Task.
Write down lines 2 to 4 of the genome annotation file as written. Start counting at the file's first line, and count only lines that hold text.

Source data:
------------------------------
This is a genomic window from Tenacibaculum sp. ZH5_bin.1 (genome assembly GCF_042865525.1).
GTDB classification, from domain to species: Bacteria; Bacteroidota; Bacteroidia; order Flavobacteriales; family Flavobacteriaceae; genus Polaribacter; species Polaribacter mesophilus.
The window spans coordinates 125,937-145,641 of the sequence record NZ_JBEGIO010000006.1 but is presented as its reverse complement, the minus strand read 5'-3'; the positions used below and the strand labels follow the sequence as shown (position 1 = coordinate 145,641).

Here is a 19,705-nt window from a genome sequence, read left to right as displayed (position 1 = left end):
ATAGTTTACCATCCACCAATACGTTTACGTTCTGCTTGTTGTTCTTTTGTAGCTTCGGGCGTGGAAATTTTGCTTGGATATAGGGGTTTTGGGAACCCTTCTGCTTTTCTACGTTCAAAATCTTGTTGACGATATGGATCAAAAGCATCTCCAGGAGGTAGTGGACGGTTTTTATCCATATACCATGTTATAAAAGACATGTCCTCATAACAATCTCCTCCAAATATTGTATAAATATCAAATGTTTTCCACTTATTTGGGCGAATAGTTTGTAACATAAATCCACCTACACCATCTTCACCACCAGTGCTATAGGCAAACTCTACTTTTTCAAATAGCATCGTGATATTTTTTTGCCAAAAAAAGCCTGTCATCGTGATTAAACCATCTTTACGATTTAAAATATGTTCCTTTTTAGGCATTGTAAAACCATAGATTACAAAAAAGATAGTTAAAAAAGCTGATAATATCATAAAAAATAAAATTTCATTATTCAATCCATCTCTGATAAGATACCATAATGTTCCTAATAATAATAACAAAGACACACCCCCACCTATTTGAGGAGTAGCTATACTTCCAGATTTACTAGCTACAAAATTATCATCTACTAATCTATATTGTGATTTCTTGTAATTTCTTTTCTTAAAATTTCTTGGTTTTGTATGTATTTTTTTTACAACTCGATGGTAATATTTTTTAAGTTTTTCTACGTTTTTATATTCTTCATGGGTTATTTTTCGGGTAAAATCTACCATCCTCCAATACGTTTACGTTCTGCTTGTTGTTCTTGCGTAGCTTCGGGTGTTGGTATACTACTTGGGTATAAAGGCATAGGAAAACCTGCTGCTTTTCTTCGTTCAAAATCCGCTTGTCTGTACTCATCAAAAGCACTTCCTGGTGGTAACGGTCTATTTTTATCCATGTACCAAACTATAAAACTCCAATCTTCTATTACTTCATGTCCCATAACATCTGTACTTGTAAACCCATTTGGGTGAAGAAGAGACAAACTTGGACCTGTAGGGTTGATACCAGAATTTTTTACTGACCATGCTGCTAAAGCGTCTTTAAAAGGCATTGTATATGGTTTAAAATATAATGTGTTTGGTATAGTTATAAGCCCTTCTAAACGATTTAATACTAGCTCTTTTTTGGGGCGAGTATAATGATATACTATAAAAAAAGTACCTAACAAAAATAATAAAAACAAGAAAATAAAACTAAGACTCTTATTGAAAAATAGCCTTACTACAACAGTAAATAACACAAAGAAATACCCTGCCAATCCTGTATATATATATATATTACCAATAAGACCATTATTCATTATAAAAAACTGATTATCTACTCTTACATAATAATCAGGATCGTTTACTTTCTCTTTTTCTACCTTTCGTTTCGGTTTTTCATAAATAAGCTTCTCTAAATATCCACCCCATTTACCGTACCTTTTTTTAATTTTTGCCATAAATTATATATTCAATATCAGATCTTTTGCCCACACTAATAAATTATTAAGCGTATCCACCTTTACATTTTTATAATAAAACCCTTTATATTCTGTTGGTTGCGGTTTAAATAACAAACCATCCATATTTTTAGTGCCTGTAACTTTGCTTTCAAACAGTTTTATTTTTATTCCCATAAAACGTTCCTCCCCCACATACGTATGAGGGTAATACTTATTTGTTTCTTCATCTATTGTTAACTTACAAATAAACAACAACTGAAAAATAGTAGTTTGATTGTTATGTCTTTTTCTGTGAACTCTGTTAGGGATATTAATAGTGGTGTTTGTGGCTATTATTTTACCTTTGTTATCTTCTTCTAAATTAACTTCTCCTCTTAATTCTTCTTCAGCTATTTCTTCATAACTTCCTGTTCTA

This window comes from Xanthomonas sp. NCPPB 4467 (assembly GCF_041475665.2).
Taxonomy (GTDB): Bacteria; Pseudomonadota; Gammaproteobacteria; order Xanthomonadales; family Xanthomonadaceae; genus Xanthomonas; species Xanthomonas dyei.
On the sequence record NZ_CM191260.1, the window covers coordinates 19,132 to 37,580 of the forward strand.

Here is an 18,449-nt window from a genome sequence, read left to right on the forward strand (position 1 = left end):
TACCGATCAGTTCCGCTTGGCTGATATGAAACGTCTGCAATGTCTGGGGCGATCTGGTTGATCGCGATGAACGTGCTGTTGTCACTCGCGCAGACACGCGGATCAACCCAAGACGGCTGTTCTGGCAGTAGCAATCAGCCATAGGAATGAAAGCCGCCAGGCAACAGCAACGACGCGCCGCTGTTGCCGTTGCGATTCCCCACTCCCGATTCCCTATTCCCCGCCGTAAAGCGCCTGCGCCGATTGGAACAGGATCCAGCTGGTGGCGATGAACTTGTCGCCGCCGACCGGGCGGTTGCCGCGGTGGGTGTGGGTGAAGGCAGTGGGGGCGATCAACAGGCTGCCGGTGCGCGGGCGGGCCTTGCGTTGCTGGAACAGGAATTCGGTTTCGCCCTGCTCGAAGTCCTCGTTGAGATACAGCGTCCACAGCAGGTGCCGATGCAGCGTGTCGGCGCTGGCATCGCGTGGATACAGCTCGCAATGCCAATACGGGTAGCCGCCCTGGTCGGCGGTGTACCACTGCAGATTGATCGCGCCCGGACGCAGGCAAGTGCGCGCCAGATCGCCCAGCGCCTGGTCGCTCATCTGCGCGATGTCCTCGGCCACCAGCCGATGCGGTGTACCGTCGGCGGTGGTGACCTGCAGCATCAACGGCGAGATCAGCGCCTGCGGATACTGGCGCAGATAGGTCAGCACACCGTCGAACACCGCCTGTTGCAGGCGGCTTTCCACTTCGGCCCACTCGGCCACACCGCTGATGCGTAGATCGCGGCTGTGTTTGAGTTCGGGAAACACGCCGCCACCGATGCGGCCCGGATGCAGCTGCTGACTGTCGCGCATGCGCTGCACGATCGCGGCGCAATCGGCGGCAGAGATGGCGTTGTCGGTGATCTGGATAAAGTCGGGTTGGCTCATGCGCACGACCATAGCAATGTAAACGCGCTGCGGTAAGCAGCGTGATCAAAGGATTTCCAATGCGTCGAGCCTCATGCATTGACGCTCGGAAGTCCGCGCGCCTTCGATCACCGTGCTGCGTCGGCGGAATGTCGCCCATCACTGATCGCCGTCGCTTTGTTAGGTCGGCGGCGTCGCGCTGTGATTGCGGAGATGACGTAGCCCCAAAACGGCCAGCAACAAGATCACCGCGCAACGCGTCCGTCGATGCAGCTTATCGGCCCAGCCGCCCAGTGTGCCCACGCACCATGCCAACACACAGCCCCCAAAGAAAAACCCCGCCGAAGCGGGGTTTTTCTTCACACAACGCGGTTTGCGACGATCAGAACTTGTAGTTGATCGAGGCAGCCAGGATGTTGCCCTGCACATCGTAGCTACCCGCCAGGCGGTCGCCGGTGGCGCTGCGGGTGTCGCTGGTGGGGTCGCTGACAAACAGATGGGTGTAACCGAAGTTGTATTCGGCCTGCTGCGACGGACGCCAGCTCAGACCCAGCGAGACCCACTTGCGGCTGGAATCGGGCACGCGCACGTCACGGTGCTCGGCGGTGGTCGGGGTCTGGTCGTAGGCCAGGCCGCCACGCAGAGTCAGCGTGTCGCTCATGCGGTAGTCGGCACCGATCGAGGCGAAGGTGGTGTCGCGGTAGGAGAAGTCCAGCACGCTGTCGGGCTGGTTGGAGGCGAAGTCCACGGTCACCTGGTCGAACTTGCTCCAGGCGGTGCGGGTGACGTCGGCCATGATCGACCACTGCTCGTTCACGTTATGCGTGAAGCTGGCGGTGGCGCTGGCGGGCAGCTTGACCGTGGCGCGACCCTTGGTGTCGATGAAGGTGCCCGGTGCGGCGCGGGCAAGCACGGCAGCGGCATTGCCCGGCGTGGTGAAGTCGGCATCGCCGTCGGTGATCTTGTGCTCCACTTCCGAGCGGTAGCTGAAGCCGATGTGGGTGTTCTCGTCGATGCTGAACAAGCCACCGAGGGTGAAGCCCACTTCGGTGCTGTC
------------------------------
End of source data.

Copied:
GTDB classification, from domain to species: Bacteria; Bacteroidota; Bacteroidia; order Flavobacteriales; family Flavobacteriaceae; genus Polaribacter; species Polaribacter mesophilus.
The window spans coordinates 125,937-145,641 of the sequence record NZ_JBEGIO010000006.1 but is presented as its reverse complement, the minus strand read 5'-3'; the positions used below and the strand labels follow the sequence as shown (position 1 = coordinate 145,641).

Here is a 19,705-nt window from a genome sequence, read left to right as displayed (position 1 = left end):